Programming productivity obstacle No. 9: Selfish or cowboy coders
Did you just get a null pointer from his code? That's your job to catch that. And you better think twice about passing in a zero because the self-absorbed coder doesn't check for divide-by-zero errors. That's your job.
The narcissist coder's work is supercool and superfast but only because it leaves much of the bulletproofing and testing to you. That's your job to handle the mundane chores so that it doesn't crash.
Many teams end up finding this out too late. The blocks of code work fine during the early tests, but after someone starts pushing real data through them, everyone realized that no one was checking for problems. Oops.
Programming productivity obstacle No. 10: Poor documentation
Writing documentation takes time. But we're paid to write code. We're often measured by the lines of code we generate. You want results. We're just doing what you want. Don't worry, we'll remember it all and write it down eventually.
Sometimes there's plenty of documentation, but it's for a version of the code that is months or years old. Did I say that this method stores the data in the Foo table? My bad. That was two generations ago, and we haven't had time to work through the code and fix those old notes. But we'll get to it — honest.
Programming productivity obstacle No. 11: Slavish devotion to documentation
While we've all experienced projects with no documentation, it's common for projects to fail with too much verbiage and too little coding. I've had several people show me a shelf filled with binders and say, "They were paid by the pound for their documentation." Reading it all would take a year.>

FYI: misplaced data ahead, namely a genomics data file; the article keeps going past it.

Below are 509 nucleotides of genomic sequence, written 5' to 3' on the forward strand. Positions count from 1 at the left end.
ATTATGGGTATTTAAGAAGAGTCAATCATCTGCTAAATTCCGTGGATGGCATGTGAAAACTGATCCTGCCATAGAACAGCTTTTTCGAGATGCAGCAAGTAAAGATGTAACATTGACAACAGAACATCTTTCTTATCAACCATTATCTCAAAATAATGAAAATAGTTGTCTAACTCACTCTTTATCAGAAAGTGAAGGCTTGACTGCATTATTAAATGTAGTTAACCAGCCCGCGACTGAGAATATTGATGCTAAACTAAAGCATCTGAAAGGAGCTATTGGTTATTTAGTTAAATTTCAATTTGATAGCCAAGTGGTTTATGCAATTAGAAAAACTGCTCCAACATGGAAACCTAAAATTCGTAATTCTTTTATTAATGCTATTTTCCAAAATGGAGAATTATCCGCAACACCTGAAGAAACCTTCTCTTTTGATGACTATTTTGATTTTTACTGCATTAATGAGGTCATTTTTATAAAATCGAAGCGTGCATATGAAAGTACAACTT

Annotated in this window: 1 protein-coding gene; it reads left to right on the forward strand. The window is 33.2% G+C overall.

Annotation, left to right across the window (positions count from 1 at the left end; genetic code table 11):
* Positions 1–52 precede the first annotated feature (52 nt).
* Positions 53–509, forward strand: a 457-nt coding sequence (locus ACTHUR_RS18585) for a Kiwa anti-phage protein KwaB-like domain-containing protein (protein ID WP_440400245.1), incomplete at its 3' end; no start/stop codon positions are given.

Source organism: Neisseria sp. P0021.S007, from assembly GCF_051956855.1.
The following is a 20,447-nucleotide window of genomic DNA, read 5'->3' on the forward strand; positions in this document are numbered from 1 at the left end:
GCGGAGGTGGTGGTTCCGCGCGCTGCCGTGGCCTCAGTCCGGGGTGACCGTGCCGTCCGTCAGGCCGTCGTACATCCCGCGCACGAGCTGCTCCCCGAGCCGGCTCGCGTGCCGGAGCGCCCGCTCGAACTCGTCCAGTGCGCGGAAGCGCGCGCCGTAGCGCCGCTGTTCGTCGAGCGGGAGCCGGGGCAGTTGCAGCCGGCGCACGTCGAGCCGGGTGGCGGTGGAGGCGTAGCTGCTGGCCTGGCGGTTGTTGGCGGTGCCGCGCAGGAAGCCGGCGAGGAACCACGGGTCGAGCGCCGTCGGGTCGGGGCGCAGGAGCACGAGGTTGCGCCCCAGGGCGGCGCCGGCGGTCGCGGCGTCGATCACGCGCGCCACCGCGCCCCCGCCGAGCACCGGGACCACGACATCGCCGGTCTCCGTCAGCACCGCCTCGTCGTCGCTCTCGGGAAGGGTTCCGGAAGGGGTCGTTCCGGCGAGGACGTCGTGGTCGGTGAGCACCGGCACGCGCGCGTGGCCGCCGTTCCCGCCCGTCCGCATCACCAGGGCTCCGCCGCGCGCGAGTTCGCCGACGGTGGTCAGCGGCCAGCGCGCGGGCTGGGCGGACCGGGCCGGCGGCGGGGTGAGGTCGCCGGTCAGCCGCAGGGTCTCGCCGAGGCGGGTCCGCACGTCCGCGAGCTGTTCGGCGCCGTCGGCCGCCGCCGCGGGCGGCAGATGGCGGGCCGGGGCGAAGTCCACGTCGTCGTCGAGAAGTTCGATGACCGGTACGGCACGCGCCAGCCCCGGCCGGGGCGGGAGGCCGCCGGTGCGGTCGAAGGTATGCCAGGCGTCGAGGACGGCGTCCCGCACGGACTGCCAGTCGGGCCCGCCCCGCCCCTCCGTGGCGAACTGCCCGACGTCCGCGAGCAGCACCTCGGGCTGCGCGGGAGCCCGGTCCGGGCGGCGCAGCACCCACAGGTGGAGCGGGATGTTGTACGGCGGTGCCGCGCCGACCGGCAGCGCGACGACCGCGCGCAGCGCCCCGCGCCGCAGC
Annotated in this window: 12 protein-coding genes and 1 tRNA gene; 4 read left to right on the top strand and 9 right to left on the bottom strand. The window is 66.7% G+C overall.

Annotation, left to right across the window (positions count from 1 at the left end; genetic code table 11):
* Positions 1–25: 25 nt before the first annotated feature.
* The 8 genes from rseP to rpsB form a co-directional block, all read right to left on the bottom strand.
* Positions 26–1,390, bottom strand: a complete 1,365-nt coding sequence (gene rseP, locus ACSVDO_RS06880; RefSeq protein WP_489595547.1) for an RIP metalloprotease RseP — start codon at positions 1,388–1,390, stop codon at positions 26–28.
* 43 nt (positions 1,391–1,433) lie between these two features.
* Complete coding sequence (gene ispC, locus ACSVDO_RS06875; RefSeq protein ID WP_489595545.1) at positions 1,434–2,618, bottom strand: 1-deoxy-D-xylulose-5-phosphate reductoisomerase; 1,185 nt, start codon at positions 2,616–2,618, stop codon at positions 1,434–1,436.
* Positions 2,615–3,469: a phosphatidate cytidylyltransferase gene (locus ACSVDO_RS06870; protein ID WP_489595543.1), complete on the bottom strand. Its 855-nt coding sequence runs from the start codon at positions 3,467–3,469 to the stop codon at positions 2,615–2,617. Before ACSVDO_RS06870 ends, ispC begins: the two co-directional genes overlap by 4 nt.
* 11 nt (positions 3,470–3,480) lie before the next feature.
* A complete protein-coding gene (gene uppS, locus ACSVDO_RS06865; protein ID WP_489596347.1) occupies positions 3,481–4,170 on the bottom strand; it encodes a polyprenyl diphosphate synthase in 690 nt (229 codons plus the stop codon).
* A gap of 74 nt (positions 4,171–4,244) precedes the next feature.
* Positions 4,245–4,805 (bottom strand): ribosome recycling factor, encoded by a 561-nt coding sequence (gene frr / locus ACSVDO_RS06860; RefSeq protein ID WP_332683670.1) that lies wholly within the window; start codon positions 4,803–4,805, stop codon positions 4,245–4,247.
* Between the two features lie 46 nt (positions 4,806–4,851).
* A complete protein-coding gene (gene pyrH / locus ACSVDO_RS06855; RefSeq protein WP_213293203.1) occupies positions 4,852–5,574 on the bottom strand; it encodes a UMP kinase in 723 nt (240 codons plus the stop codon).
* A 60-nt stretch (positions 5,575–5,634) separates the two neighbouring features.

Programmers often handle the requirement to write a comment like they handle discussing "Battlestar Galactica" or "Dr. Who." They write endless pages filled with minute details without summarizing or getting to the point. This can be deadly in the documentation when they don't offer much abstraction or understanding, just a regurgitation of what the code does. They're not illuminating; they're just transliterating the code into English.
Programming productivity obstacle No. 12: Distraction-rich environment
One client insisted that I come into their office every day. Then they insisted that I use their PC, which could not be customized for a week. Then they didn't have any office space, so I was plopped into a converted conference room with six interns, who would spend half of their day talking about what happened the night before. The other half was devoted to figuring out what they would do that evening. While it was entertaining, I got little work done.
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